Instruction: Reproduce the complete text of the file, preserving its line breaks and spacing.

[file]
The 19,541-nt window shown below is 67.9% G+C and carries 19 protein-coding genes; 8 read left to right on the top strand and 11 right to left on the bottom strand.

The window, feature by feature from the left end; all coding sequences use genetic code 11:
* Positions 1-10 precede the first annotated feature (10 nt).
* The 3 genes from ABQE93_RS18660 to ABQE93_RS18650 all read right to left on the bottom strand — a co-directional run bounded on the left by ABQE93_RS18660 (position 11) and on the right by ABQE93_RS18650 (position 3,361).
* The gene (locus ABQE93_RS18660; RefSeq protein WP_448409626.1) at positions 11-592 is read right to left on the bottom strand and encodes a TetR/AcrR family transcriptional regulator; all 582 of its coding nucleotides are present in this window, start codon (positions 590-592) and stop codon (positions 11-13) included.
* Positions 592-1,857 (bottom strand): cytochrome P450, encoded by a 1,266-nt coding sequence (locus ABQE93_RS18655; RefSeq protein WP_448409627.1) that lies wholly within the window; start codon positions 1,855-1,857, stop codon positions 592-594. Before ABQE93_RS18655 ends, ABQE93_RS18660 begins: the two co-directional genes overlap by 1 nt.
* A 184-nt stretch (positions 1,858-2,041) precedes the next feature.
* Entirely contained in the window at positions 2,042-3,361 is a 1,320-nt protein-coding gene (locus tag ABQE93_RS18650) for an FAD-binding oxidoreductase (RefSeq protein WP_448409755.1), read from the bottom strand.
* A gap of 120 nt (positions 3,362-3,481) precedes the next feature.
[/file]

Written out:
The 19,541-nt window shown below is 67.9% G+C and carries 19 protein-coding genes; 8 read left to right on the top strand and 11 right to left on the bottom strand.

The window, feature by feature from the left end; all coding sequences use genetic code 11:
* Positions 1-10 precede the first annotated feature (10 nt).
* The 3 genes from ABQE93_RS18660 to ABQE93_RS18650 all read right to left on the bottom strand — a co-directional run bounded on the left by ABQE93_RS18660 (position 11) and on the right by ABQE93_RS18650 (position 3,361).
* The gene (locus ABQE93_RS18660; RefSeq protein WP_448409626.1) at positions 11-592 is read right to left on the bottom strand and encodes a TetR/AcrR family transcriptional regulator; all 582 of its coding nucleotides are present in this window, start codon (positions 590-592) and stop codon (positions 11-13) included.
* Positions 592-1,857 (bottom strand): cytochrome P450, encoded by a 1,266-nt coding sequence (locus ABQE93_RS18655; RefSeq protein WP_448409627.1) that lies wholly within the window; start codon positions 1,855-1,857, stop codon positions 592-594. Before ABQE93_RS18655 ends, ABQE93_RS18660 begins: the two co-directional genes overlap by 1 nt.
* A 184-nt stretch (positions 1,858-2,041) precedes the next feature.
* Entirely contained in the window at positions 2,042-3,361 is a 1,320-nt protein-coding gene (locus tag ABQE93_RS18650) for an FAD-binding oxidoreductase (RefSeq protein WP_448409755.1), read from the bottom strand.
* A gap of 120 nt (positions 3,362-3,481) precedes the next feature.